By Joseph Kulve
Back in the late 1990s, I once complained about the quality of the tap water to my German colleagues in Bonn, Germany. It was full of caulk. Disgusting. But they lectured me that the water was great and that it was full of caulk because it had to be reclaimed. Otherwise, we would run out of water. My mocking reaction that caulk is not water and that we were just a few miles from the massive Rhine river did not endear me to my colleagues. Everyone knew that everything German was world-class, except me, apparently.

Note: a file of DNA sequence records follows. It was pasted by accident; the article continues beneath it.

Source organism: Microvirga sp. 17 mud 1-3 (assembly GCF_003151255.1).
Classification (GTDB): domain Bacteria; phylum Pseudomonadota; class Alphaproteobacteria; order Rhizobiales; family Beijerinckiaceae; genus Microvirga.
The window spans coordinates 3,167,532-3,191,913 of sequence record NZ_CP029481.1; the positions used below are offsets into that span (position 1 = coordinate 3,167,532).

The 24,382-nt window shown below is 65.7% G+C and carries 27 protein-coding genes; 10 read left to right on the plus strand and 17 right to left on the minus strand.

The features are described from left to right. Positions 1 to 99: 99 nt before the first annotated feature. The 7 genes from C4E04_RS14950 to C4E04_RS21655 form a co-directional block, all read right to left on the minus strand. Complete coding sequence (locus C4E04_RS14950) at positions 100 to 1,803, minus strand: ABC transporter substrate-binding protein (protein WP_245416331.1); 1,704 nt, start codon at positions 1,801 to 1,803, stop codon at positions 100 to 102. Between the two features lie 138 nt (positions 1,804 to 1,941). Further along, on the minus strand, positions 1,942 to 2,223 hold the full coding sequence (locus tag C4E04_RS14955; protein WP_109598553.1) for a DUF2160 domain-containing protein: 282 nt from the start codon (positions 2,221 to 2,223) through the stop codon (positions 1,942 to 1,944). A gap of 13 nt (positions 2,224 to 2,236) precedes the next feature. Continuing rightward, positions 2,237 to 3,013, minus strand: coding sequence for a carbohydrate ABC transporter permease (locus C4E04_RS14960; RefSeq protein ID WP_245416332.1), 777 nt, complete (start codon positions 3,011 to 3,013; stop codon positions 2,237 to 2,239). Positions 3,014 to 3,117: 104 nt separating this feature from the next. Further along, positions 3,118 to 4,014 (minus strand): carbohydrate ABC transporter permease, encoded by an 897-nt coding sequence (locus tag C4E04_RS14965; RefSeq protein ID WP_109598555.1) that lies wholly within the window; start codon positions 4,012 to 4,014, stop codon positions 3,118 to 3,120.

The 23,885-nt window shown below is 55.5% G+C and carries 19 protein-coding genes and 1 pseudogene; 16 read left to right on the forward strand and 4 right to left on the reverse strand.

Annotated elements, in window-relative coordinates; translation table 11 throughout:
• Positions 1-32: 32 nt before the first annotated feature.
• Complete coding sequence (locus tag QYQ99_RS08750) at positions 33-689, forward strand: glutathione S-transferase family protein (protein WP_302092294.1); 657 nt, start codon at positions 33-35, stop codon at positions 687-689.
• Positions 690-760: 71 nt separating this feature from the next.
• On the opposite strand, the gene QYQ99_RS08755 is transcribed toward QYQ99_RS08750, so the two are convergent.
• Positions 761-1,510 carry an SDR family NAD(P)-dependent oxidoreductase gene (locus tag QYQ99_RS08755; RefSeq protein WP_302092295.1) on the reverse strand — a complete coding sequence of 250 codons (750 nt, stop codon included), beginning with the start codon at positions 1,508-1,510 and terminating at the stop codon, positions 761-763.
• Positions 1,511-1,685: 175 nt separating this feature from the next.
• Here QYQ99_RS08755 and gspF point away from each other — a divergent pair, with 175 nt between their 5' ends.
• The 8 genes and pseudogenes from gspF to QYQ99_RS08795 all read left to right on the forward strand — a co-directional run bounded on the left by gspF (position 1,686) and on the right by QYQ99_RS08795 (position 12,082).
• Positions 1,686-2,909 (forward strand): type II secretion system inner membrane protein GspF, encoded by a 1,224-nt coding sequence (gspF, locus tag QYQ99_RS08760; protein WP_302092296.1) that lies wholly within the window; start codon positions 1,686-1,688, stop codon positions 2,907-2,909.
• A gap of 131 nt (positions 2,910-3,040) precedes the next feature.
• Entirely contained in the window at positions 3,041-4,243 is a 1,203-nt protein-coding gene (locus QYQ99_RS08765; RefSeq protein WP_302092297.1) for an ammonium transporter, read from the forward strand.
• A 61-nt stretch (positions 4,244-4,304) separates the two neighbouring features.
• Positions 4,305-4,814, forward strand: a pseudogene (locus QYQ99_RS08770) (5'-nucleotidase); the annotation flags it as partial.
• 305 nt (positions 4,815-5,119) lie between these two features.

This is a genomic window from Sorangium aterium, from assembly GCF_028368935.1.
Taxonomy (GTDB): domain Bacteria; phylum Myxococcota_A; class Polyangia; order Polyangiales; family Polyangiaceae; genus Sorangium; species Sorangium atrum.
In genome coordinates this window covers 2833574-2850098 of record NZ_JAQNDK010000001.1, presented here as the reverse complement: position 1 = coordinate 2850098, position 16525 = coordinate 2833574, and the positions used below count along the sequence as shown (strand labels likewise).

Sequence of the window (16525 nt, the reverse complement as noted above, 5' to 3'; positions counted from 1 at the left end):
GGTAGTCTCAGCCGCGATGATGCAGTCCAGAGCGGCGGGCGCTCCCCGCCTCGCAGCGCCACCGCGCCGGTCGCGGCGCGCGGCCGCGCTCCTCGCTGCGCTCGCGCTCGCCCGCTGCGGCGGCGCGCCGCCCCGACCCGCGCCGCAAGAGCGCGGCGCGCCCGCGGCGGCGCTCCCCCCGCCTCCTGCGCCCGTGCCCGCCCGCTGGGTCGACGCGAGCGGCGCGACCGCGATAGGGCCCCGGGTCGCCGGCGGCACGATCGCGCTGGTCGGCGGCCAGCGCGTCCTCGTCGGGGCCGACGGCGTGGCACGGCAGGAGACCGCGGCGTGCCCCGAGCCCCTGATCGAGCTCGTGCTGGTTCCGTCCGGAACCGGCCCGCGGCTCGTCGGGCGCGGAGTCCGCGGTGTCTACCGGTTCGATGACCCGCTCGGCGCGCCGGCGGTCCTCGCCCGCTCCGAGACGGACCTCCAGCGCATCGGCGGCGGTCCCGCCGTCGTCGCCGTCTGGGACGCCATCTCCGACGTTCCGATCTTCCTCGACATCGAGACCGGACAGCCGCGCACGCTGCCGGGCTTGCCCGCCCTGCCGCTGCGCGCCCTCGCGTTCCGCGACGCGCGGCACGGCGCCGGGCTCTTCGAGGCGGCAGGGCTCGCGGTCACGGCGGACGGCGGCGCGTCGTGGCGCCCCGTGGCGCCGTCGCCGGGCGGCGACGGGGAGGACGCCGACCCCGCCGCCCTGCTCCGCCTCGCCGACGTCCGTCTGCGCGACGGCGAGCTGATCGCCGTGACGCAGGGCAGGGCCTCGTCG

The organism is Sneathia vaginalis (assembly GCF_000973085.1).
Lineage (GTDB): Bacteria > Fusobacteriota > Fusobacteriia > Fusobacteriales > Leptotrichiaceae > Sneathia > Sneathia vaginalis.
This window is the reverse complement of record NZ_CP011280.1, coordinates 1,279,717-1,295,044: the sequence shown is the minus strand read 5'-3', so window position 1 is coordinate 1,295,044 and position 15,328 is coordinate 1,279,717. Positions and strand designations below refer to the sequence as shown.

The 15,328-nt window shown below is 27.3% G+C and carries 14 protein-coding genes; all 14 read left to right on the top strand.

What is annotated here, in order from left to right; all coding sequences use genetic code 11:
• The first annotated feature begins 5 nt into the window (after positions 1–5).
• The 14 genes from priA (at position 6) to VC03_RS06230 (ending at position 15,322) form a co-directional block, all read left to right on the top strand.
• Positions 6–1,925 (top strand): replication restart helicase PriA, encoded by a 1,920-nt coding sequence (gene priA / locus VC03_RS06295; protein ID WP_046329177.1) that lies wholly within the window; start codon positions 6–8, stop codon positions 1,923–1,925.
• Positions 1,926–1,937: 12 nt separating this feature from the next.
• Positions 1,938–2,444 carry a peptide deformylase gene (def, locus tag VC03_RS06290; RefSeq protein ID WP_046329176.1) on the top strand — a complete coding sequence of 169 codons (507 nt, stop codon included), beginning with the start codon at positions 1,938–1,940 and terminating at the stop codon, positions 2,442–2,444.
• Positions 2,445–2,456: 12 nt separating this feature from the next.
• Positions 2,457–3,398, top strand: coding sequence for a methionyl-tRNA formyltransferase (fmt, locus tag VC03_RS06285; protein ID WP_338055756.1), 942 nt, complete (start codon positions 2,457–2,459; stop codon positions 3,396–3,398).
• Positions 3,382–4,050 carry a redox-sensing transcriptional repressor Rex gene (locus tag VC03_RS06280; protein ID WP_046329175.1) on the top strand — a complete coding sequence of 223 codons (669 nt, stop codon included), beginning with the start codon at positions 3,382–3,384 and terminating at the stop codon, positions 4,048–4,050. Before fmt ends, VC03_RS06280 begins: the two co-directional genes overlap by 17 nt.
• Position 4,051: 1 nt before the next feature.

I had an old Russian Jewish friend in Stuttgart back then with whom I often discussed cultural misunderstandings. She told me about an old anti-Jewish joke in Russia about tap water: “If there is no tap water, the Jews drank it all.” The Jews were always a good target to deflect blame for the massive failures of European societies and their “Caesars” (“czars” and “Kaisers”). My old friend had immigrated to Germany as a Jewish retiree-refugee about the same time I got a job there. She loved Germany, but she, sage that she was, always warned me (her so-called “adopted” non-Jewish son) that the political system and the human condition had not changed in Germany as much as everyone thought.